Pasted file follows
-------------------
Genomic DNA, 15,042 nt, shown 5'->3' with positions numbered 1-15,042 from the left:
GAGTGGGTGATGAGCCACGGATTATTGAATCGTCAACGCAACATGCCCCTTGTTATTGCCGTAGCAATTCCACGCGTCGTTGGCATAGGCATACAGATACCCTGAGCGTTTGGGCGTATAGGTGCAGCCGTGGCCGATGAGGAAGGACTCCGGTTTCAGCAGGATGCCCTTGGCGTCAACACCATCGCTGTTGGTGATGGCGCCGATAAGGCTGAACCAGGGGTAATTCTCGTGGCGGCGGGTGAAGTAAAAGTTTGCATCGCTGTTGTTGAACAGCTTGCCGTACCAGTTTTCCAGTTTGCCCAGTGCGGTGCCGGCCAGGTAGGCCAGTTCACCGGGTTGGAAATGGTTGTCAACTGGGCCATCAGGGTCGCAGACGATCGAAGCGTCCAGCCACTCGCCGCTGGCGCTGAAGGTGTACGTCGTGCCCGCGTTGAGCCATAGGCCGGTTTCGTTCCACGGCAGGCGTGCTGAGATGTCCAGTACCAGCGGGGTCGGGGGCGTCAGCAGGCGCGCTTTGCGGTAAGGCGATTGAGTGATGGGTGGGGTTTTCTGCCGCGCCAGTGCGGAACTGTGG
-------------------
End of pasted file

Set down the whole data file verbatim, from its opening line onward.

Genomic DNA, 15,042 nt, shown 5'->3' with positions numbered 1-15,042 from the left:
GAGTGGGTGATGAGCCACGGATTATTGAATCGTCAACGCAACATGCCCCTTGTTATTGCCGTAGCAATTCCACGCGTCGTTGGCATAGGCATACAGATACCCTGAGCGTTTGGGCGTATAGGTGCAGCCGTGGCCGATGAGGAAGGACTCCGGTTTCAGCAGGATGCCCTTGGCGTCAACACCATCGCTGTTGGTGATGGCGCCGATAAGGCTGAACCAGGGGTAATTCTCGTGGCGGCGGGTGAAGTAAAAGTTTGCATCGCTGTTGTTGAACAGCTTGCCGTACCAGTTTTCCAGTTTGCCCAGTGCGGTGCCGGCCAGGTAGGCCAGTTCACCGGGTTGGAAATGGTTGTCAACTGGGCCATCAGGGTCGCAGACGATCGAAGCGTCCAGCCACTCGCCGCTGGCGCTGAAGGTGTACGTCGTGCCCGCGTTGAGCCATAGGCCGGTTTCGTTCCACGGCAGGCGTGCTGAGATGTCCAGTACCAGCGGGGTCGGGGGCGTCAGCAGGCGCGCTTTGCGGTAAGGCGATTGAGTGATGGGTGGGGTTTTCTGCCGCGCCAGTGCGGAACTGTGG